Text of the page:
The study, published this month online in the journal Sociology of Health and Illness, was led by sociologist James Nazroo of the University of Manchester, U.K., and social psychologist James Jackson, director of the University of Michigan Institute for Social Research (ISR).
For the study, Nazroo, Jackson and colleagues compared survey data from national probability samples of five groups: Black, Caribbean and white Americans, and white and Caribbean English. In all, they analyzed data on approximately 20,000 individuals.
The surveys were independent, but similarly designed, allowing researchers to sort out how differences in health were affected by economic and cultural factors, and by migration experiences. The U.S. survey data are part of the National Survey of American Life, funded by the National Institute of Mental Health.
They found that Caribbeans in the United States were more than twice as likely as Caribbeans in England to say their health was good.
They also found that whites and Caribbeans in the United States had similar levels of good health whereas Caribbeans in England had much worse health than their white counterparts.
The team also found that Caribbean Americans are wealthier than their English counterparts---with an income profile close to that of white Americans. In addition, Caribbean Americans reported less discrimination at work than their English counterparts, although levels of experienced racial abuse were similar in the two countries.
In contrast to the findings for Caribbean Americans, other black Americans fare just as badly as English Caribbeans in terms of health, wealth and racism.
The prevalence of self-reported bad and poor health decreases steadily with increasing income for all groups.
Poor health is strongly related to exposure to racism.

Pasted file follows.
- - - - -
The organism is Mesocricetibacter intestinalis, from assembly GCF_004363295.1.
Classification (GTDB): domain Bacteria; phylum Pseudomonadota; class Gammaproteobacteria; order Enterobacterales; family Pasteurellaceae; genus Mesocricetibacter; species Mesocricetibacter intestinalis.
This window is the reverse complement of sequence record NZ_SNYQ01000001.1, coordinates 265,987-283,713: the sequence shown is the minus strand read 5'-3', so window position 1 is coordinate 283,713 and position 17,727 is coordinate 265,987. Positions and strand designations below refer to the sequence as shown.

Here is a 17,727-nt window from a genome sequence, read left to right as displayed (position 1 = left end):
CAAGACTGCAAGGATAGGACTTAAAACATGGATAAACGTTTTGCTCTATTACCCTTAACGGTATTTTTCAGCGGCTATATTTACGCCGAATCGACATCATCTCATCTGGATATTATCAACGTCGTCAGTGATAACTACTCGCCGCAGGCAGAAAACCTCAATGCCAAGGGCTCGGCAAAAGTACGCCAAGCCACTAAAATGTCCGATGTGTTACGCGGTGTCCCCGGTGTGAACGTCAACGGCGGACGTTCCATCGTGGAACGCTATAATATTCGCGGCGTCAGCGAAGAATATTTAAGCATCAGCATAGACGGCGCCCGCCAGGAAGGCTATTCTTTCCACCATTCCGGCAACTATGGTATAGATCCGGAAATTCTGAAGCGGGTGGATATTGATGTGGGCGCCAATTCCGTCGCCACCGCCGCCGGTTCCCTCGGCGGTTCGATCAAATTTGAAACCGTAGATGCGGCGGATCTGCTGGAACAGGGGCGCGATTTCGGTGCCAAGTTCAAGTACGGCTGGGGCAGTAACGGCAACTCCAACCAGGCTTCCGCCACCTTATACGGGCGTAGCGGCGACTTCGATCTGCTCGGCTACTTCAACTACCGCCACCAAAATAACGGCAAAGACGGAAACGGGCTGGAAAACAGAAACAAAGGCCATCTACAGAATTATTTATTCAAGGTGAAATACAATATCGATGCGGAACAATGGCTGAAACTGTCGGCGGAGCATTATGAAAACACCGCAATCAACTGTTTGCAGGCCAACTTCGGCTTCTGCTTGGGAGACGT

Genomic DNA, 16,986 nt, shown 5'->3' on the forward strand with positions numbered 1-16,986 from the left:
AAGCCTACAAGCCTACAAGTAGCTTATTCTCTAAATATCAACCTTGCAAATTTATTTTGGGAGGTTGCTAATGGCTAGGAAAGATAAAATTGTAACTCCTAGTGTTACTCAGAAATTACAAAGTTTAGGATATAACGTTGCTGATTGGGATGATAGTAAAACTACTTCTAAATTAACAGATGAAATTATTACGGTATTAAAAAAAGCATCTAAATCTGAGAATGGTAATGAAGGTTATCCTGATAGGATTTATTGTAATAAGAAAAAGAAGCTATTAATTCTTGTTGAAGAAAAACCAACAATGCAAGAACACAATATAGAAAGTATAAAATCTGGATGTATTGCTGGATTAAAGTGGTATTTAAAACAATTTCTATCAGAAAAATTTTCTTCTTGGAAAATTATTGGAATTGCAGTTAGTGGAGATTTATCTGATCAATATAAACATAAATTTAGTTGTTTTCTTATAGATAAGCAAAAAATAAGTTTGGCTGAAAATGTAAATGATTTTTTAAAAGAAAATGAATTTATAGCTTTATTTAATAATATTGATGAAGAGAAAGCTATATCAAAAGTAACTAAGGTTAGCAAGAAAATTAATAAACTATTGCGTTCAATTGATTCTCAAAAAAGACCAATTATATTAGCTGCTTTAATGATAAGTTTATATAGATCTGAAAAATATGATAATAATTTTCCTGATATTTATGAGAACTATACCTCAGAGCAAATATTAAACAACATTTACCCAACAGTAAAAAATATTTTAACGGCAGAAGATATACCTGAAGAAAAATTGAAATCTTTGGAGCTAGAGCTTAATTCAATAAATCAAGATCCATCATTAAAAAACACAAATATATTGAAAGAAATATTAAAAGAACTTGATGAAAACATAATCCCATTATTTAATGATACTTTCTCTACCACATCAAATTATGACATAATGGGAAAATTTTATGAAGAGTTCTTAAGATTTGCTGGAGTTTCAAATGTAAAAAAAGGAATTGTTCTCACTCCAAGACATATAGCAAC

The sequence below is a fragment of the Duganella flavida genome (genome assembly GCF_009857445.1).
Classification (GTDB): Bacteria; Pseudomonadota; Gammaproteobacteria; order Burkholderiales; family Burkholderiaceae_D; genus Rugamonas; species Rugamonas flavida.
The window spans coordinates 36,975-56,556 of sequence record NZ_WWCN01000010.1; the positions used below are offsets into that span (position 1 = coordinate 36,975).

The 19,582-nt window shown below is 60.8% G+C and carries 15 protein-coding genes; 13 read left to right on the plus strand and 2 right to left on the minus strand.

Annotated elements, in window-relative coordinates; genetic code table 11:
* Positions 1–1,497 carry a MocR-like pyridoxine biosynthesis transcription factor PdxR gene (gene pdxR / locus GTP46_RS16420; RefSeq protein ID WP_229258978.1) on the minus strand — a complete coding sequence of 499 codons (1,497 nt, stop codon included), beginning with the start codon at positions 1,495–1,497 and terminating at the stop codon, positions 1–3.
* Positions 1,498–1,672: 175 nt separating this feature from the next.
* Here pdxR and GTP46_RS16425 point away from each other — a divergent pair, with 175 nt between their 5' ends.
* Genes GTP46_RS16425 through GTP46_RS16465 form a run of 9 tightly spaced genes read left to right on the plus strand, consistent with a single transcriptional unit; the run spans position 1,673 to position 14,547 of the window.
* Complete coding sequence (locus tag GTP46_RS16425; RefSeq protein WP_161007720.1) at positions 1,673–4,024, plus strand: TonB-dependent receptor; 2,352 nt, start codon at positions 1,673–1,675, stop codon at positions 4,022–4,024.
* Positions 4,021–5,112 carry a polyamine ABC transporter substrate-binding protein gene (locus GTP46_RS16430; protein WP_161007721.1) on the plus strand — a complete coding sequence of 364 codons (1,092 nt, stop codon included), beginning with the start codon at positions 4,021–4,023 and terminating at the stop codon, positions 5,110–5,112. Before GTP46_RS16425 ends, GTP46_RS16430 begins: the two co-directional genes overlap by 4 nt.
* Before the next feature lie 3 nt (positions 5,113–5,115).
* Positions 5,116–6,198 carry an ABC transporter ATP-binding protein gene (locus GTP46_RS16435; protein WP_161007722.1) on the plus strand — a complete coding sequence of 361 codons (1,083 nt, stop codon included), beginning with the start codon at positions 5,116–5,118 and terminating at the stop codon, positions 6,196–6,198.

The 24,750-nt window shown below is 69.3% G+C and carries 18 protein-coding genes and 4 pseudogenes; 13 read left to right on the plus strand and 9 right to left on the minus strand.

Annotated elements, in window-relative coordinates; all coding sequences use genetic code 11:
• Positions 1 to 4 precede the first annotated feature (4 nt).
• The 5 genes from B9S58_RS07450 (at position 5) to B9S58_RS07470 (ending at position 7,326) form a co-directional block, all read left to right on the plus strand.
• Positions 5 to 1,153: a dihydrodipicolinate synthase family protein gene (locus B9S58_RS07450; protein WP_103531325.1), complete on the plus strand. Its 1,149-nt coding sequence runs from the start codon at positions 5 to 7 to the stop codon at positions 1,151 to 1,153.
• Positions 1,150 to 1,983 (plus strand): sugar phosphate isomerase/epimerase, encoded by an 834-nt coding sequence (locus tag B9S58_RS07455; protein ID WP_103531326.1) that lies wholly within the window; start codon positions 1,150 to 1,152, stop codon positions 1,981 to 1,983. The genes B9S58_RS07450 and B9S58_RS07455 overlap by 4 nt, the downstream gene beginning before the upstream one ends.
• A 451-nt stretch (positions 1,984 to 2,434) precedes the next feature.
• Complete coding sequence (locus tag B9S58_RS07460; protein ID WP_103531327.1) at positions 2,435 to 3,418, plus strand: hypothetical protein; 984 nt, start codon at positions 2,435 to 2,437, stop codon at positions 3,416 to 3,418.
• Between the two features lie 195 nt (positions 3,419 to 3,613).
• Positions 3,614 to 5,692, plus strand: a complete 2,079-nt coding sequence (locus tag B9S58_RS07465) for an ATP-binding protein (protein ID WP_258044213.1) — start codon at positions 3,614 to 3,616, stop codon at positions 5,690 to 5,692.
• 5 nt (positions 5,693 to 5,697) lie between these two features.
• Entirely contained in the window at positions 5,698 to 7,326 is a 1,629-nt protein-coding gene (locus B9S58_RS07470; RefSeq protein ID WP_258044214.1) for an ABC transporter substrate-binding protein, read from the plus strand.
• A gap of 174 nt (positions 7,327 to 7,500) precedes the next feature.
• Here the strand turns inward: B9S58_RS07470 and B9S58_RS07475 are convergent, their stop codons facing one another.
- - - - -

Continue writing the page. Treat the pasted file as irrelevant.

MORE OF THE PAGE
In both countries, second-generation Caribbean immigrants are financially better off than first-generation immigrants but more likely to report exposure to racism and discrimination.
Differences in health between populations in the two countries appear to be related to both socioeconomic inequalities and differences in patterns of migration.
"A common British perception is that Caribbeans who have settled in America endure similar levels of disadvantage to their black American counterparts and to Caribbeans living in England," Nazroo said. "But actually, our research shows that they do well and, beyond their experiences of racism, much better than Caribbeans in England.
"One of the most striking findings is the differences in health between the two Caribbean groups and how this appears to be driven by economic inequalities and migration factors. The situation is so different that American Caribbeans actually have a very similar health profile to their white American contemporaries."
According to Jackson, these differences can be at least partly explained by the different patterns of migration of Caribbeans to America and to England.
"Around 80 percent of the English Caribbean group came to the U.K. before the 1970s in a wave of migration driven by a shortage of labor after the war," he said. "On the other hand, over 80 percent of American Caribbeans migrated during and after the 1970s, just after the period when the U.S. civil rights movement had succeeded in opening up opportunities for black Americans.
"However, the social and economic disadvantage of long-settled black Americans is still apparent and born out by a long history of institutional racism and discrimination going back to the years of slavery."